Summaries figure to be a big part of iOS 18, with the Bloomberg report noting that Apple plans to bring AI-powered descriptions of webpages, notes, news articles, missed notifications and even text messages.

I find that last item particularly promising, as I'm in several group texts where the messages always seem to fly fast and furious right when I'm on deadline and can't pay attention. I'd love to get a concise summary of what was said during one of these conversations, and if there are any actions I need to take based on what was said. Presumably, the new summary capabilities will provide a detailed enough recap so that I can get all caught up relatively quickly.

ios 15 features notifications summary

(Image credit: Apple)

Summarized notifications sound a lot like the morning and evening summaries available in the current version of iOS; they flag up overlooked alerts that may have come through during the day. The idea here seems to be a new and improved summary feature will provide greater context, and that notifications as a whole will get a little smarter before clamoring for your attention. Recently, I attended a soccer match where the score was still pretty close with less than 10 minutes to play; that was when Siri pinged me with a TV app notification suggestion that maybe I'd want to watch the app on TV. "I am literally sitting behind the goal, Siri," I may or may not have yelled at my phone.

Speaking of Siri, Bloomberg builds on early reports of Apple updating its virtual assistant to be a little bit smarter with the help of AI. Specifically, the new report says, Siri is going to use Apple's large language models for more natural-sounding conversations.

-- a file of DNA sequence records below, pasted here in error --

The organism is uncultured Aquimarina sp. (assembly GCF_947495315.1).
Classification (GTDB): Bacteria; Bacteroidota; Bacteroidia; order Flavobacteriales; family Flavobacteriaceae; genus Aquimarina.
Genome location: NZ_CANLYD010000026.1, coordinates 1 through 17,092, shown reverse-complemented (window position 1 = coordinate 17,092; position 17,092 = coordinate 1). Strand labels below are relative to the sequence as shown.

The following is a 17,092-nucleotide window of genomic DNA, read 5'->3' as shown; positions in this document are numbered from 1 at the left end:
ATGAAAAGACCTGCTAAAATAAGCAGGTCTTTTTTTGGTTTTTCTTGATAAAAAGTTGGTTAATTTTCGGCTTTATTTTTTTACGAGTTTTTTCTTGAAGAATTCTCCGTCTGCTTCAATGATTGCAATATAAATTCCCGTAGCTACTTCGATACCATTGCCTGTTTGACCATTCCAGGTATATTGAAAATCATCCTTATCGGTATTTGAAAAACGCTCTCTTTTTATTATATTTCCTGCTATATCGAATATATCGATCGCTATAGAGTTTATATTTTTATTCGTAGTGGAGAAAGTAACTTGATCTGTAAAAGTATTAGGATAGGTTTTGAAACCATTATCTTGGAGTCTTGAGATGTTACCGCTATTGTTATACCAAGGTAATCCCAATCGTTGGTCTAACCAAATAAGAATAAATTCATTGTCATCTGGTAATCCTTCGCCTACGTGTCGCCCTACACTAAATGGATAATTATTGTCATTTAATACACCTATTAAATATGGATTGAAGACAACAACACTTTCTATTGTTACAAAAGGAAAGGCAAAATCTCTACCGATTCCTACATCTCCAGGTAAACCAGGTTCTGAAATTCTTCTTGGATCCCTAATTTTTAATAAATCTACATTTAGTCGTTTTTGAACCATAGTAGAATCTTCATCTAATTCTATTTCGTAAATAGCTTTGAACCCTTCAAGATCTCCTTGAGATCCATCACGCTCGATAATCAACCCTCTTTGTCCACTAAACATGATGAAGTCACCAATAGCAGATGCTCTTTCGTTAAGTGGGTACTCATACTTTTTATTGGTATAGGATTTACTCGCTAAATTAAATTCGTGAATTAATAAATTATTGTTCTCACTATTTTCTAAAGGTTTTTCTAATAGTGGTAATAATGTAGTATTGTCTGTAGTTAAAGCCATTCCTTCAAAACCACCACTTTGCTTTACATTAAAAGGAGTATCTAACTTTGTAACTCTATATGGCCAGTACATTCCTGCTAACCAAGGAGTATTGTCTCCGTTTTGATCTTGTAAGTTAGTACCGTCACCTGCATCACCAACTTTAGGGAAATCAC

I've given Siri plenty of guff over the years — as recently as two paragraphs ago, as a matter of fact. But I can appreciate Apple's efforts this time to improve Siri. I speak with a slight stammer, and in recent years, Siri has gotten better about waiting until I'm done talking. It's also smart enough to know that when I say "Set a timer for 4 p.m.," what I really mean is an alarm. So yes, I'm excited to see what AI improvements mean for Siri's ongoing growth as an assistant.

Some of the other teased features sound like natural extensions of current iOS apps. Transcription features are apparently coming to iOS 18, as a wise man once requested. Searches in Spotlight will get faster. You'll get smarter photo retouching tools. And apparently, the iOS 18 interface revamp hinted at earlier this year will not only let you place apps and widgets wherever you want on the screen, but you'll be able to color code them as well for easier reference.